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A Lawrence Man Is Charged With Assault After Hundreds Protest Operation Legend In Kansas City

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Bryan Boccard
Protesters demonstrated outside police headquarters and marched through the surrounding area Friday evening, with vandalism occurring later in the night.

Opposition to federal agents being sent to Kansas City sparked cries for racial justice and police reform over the weekend. Here's an overview of what happened.

Update: A previous version of this article did not include the name of the protester whose speech is quoted below.

On Friday night, protesters gathered outside the Kansas City Police headquarters downtown to protest a federal initiative to send more than 200 law enforcement officers to Kansas City to address what Attorney General William Barr calls "a surge in violent crime." The protest was organized by two local groups, One Struggle KC and Black Rainbow.

The initiative being opposed, Operation Legend, is named after four-year-old LeGend Taliferro, who was shot and killed in Kansas City last month. Protesters also demanded legislation to cut funding for the Kansas City Police Department in half with the aim of redirecting those funds to housing, health care and education.

In one of the speeches delivered Friday night, protester Jenay Manley — an organizer affiliated with the group KC Tenants — declared, "We are living in a world where we are only allowed to die. Black people are dying at higher rates of COVID. We are dying from displacement, forced from our homes onto the street. We are dying at work as our jobs refuse hazard pay or appropriate gear. We are dying because we have a racist-ass president who emboldens white supremacists to chase us down and shoot us while we are running. We are dying because police keep killing us."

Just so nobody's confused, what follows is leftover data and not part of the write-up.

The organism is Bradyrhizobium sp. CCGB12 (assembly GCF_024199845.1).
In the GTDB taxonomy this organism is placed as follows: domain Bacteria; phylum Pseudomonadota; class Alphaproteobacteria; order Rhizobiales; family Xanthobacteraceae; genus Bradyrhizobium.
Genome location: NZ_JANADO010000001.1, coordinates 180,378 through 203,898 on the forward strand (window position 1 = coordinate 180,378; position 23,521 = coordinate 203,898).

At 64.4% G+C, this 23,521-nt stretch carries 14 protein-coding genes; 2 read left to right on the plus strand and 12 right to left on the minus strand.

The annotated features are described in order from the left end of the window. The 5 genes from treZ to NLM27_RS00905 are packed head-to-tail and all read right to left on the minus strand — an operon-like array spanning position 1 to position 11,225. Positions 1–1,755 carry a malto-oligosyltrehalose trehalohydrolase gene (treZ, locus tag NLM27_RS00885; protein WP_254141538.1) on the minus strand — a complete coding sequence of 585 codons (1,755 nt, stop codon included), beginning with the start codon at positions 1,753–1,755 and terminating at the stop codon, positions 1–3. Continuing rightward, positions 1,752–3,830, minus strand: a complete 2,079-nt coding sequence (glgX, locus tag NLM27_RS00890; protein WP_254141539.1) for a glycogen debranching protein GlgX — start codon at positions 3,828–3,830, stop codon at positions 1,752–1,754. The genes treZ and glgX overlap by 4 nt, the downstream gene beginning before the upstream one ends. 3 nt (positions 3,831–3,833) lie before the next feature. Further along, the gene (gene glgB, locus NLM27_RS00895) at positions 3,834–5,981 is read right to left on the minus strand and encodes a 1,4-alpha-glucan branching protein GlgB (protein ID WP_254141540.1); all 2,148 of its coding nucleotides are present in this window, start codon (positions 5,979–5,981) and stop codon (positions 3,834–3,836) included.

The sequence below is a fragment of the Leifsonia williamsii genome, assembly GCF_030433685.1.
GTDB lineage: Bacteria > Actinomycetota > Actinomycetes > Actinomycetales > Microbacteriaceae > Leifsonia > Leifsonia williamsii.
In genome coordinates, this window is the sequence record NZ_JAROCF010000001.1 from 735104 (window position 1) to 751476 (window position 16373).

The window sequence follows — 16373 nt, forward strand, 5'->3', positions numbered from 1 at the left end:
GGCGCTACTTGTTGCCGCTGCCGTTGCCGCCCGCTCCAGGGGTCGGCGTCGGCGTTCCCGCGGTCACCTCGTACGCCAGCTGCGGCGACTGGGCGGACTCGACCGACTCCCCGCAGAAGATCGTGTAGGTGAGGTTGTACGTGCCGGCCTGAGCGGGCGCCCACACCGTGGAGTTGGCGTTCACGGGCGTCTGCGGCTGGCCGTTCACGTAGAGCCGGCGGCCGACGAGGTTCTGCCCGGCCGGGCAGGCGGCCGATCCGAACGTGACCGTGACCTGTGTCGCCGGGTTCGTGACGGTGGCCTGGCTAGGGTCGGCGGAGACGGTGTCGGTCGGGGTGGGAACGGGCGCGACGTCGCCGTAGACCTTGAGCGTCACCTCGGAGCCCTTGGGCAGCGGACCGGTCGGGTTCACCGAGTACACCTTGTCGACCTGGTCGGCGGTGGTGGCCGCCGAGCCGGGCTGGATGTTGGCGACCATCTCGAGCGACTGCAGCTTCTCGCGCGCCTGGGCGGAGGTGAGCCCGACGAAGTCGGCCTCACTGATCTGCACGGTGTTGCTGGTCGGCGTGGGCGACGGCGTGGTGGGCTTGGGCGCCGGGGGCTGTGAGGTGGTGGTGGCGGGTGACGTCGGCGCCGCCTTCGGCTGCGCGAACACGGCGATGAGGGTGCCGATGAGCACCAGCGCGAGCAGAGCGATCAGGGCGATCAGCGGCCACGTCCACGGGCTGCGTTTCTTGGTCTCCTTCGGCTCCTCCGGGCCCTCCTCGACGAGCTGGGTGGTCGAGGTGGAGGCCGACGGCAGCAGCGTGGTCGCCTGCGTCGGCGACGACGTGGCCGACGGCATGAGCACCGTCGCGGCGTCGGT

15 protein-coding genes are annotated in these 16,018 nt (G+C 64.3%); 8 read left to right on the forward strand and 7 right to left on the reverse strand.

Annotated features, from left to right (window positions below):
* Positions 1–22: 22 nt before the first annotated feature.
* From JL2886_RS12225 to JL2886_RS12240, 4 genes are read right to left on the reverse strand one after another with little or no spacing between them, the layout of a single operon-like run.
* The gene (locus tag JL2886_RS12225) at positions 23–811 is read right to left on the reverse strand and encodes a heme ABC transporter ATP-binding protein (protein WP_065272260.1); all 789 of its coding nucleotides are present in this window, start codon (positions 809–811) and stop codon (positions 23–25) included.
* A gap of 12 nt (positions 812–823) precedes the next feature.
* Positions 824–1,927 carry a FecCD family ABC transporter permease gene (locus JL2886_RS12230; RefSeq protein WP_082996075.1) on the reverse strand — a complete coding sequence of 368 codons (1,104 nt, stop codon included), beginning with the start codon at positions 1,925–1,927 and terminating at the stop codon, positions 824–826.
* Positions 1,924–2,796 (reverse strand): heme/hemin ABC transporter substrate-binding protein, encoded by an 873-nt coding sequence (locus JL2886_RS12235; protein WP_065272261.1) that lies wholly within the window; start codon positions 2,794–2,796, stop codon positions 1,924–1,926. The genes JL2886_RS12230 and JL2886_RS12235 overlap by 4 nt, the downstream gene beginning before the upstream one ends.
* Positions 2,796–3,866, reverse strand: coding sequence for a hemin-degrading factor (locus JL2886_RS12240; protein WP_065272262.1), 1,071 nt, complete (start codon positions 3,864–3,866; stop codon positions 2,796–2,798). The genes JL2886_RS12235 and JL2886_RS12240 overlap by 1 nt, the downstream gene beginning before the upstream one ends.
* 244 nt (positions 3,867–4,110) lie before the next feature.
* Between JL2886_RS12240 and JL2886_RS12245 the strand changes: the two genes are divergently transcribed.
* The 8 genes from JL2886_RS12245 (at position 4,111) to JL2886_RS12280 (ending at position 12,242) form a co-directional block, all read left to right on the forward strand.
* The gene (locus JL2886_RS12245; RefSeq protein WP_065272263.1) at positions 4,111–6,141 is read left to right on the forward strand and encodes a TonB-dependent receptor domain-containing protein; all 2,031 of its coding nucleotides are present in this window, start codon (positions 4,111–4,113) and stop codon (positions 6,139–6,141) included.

She continued: "Stop blaming us for our own oppression. Stop promoting a false notion that policing is the answer to oppression."

Pepper spray was deployed, and several protesters were arrested in a night that left a statue outside the police headquarters, as well as the headquarters itself, vandalized with spray paint. The statue honors 119 Kansas City police officers who have fallen in the line of duty.

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Kansas City Police Department

One of those arrested — Preston Foster, 23 — was ultimately charged with two misdemeanors, assaulting a police officer and resisting arrest, according to an official statement from the office of Jackson County Prosecutor Jean Peters Baker. Court reports say that as a police officer tried to exit the police headquarters, Foster repeatedly slammed a door on his hands. Foster was reportedly trying to brace the door to prevent officers from leaving.

On Saturday morning, volunteers gathered at the police headquarters to clean up the damage from the previous night.

Mayor Quinton Lucas has been the object of protesters' criticism for reaching out to Missouri Governor Mike Parson for help with gun violence in Kansas City. That letter began the chain of events that gave rise to Operation Legend at the federal level, though Lucas has said he was not informed of the deployment of agents or involved in that decision ahead of its public announcement.

Lucas took to Twitter after Friday night's protest to condemn the vandalism. "Defacing a monument to officers killed in duty, spray painting profanities on public buildings," he writes. "None of those actions tell this black man you care about me or my family’s struggle. None of it tells me you’re trying to make change."

People don't make cameos in news stories; the human story is the story, with characters affected by news events, not defined by them. As a columnist and podcaster, I want to acknowledge what it feels like to live through this time in Kansas City, one vantage point at a time. Together, these weekly vignettes form a collage of daily life in Kansas City as it changes in some ways, and stubbornly resists change in others. You can follow me on Twitter @GinaKCUR or email me at gina@kcur.org.
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